KISSIMMEE — The first Lazy Dog restaurant in Central Florida has opened near Walt Disney World and the Margaritaville Resort Orlando, but the California-based chain is looking to continue growing in Orlando.
Lazy Dog could “safely” end up having four restaurants in the Orlando market, CEO and founder Chris Simms told the Orlando Sentinel in an interview at an opening event for the eatery. The chain is now looking for locations on International Drive and in Winter Park.
“I think this is a fantastic place to introduce our brand to more of the country,” Simms said. “I think Orlando has the opportunity to be able to both have restaurants in those areas that do have more tourists coming to them, and then at the same time, going to the suburbs and catering to the Orlando residents as well.”
When going into a new market such as Orlando, the goal is normally to get two to three restaurants open in two years, Simms said.
The Lazy Dog on Irlo Bronson Memorial Highway officially opened Wednesday after a soft opening event Tuesday. It has a full bar and a menu that includes chicken pot pie, barbecue bison meatloaf, burgers, Korean ribeye bibimbap and Thai noodles.
Simms said the menu draws in customers with its classic comfort food, but then guests venture out to more unique items like the bibimbap.
“The menu is this beautiful combination of these craveable classics, and then this approachable innovation that really kind of gets people excited,” Simms said.
The look of the restaurant is inspired by Jackson Hole, Wyoming, where Simms’ family has a home. The location also helped spark the chain’s name, when Simms saw his mother’s dog resting by the fire there.
“What a perfect way to kind of describe what I want people to feel like when they come into our restaurants,” Simms said. “I want them to be able to just sit back, relax and just spend great time with friends and family.”
The chain also sells frozen “TV Dinners” for $10 that customers can then heat up at home. One of those offerings is salisbury steak with mixed vegetables and a peanut butter cup brownie dessert.
“You can’t find this quality if you go to the supermarket and you try to buy one of the TV dinners in the frozen aisle,” Simms said. “The things that are supposed to be crispy, are crispy. The little dessert like cooks up perfectly.”
Jenna Orme, 39, of Clermont, ate dinner at Lazy Dog with her husband and four sons, ages 2 through 11, during the soft opening Tuesday night. After driving by as the restaurant was built, Orme had the chili crunch ahi tuna “Roadtrip Bowl” for dinner. She said the restaurant was kid friendly and the family would be back.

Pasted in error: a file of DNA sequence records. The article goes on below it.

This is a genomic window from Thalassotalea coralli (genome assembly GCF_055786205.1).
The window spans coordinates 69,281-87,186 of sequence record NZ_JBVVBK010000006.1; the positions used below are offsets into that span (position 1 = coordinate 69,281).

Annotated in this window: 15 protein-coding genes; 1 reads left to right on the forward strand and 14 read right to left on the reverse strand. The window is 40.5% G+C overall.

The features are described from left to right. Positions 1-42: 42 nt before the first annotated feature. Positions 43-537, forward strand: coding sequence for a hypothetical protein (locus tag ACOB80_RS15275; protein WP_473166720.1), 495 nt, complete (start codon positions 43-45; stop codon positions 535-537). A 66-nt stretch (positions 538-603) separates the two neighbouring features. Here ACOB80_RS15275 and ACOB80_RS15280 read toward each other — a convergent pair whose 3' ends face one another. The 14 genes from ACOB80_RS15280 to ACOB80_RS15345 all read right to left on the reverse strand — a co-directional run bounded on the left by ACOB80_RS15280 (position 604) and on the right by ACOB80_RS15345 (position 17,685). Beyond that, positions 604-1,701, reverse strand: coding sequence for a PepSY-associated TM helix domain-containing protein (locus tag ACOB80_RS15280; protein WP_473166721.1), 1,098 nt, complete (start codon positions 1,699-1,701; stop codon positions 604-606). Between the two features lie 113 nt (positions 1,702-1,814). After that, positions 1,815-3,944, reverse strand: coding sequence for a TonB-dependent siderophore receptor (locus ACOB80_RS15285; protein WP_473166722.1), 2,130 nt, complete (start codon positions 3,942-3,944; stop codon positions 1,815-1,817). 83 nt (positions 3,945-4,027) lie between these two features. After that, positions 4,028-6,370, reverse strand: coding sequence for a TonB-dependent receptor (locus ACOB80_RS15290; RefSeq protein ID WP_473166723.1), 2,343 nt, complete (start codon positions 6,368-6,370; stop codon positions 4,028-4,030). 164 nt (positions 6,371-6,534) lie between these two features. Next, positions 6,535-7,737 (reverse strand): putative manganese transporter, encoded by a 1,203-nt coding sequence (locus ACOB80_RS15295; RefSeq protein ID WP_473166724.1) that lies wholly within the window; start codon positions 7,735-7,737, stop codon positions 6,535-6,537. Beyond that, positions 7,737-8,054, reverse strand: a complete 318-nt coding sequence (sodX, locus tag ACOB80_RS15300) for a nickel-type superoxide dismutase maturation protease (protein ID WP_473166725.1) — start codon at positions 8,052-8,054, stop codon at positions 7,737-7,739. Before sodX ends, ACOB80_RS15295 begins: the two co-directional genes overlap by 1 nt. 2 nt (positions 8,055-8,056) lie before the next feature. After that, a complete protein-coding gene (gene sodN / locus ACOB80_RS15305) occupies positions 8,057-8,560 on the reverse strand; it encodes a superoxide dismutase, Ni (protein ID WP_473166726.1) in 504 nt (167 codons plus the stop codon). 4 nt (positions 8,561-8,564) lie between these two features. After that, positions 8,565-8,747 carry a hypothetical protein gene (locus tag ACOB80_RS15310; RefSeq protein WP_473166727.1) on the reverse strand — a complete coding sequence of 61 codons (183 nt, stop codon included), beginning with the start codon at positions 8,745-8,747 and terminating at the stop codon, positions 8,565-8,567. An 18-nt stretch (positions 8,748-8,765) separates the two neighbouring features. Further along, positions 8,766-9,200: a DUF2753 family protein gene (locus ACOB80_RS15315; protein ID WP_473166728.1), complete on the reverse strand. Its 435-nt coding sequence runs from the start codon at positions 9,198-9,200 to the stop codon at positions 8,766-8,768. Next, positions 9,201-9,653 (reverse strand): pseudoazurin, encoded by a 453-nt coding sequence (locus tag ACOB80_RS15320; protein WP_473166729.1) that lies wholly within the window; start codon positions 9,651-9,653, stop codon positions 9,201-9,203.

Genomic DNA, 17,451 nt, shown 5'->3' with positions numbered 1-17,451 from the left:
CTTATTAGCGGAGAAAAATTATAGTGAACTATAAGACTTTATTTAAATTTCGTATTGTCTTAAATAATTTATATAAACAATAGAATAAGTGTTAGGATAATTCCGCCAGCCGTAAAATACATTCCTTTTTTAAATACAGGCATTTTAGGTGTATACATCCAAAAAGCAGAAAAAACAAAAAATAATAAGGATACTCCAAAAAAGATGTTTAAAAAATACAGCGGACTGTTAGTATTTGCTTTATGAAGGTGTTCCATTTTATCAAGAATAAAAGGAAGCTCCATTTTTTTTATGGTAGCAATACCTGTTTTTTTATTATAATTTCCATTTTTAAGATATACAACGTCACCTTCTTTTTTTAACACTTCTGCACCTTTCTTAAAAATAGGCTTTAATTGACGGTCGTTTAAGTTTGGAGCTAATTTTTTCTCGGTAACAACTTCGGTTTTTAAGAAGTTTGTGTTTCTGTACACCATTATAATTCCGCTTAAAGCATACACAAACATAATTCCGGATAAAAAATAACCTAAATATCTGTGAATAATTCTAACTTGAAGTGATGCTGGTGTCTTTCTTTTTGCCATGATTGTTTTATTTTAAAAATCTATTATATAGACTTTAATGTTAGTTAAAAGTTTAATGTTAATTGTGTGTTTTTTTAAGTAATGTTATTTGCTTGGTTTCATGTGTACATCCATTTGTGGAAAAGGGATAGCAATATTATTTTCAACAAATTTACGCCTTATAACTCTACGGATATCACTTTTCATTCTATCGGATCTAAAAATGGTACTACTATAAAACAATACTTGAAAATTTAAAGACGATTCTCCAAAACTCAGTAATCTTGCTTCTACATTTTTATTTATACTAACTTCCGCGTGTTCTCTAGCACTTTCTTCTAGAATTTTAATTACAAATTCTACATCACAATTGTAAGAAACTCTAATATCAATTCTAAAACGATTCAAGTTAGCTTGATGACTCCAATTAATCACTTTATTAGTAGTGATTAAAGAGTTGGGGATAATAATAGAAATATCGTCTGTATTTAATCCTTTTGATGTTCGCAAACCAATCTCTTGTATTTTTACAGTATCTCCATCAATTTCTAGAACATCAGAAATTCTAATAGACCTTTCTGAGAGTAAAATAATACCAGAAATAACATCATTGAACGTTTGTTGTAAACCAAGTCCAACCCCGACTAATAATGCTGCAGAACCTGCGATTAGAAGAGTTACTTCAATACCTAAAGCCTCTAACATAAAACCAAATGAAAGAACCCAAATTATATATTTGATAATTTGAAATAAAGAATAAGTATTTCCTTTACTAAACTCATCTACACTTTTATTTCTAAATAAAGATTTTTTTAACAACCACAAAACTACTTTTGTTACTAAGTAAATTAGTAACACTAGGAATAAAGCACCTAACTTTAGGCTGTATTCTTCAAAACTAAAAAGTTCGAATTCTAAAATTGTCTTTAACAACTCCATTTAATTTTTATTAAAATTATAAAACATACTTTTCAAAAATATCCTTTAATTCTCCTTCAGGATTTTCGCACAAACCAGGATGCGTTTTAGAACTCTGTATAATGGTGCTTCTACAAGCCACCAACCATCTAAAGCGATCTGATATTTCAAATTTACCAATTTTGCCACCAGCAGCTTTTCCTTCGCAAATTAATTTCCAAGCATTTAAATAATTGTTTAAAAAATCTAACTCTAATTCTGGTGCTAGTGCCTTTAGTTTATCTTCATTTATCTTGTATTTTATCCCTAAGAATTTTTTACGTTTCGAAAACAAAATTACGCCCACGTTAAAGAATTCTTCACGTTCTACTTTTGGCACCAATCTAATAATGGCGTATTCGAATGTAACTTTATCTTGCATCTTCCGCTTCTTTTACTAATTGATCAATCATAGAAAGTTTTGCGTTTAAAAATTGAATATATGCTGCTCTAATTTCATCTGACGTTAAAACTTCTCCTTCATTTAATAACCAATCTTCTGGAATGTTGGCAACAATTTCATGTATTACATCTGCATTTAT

“It was delicious. It was filling, satisfying,” Orme said of her meal. “Nice and refreshing.”
Lazy Dog started in 2003 and has expanded across the country to 48 restaurants, with about half of them in California.
Following the height of the coronavirus pandemic, Lazy Dog opened four restaurants in 2022 and is slated to have five new restaurants in 2023. It came to Florida in 2021, with its one opening taking place in Boca Raton.
San Diego-based restaurant analyst John Gordon was impressed by Lazy Dog’s expansion given the pandemic and difficulty restaurants have faced staffing up during what has been called the Great Resignation.
“For Lazy Dog to have made the jump and to expand into these other markets relatively recently is a testament,” Gordon said.
Simms said privately-owned Lazy Dog was able to return to being fully staffed quicker than other restaurants, which has helped drive their growth.
“Because we were able to staff, we were able to open up full hours,” Simms said. “We were able to capture a bunch of market share. We were able to really grow the business even within the existing restaurants, which then enabled us and gave us confidence, to then continue to grow across the country.”
Lazy Dog has about 6,300 total restaurant employees with about 200 in Orlando, according to spokeswoman Sara Swiger.
“We make all of our decisions with people in mind,” Simms said.
Simms attributes the company’s staffing success to leadership training and creating a roadmap for hourly restaurant employees to move up into management.
“The No. 1 reason why people leave a job is because of their boss,” Simms said. “Therefore, we’re creating better bosses so that our teammates feel appreciated and are motivated.”
While fears over a potential economic recession have loomed over the last year, Simms was optimistic at his Orlando restaurant’s opening when asked about challenges for his industry.
“I’m feeling really good about the future of casual dining,” Simms said.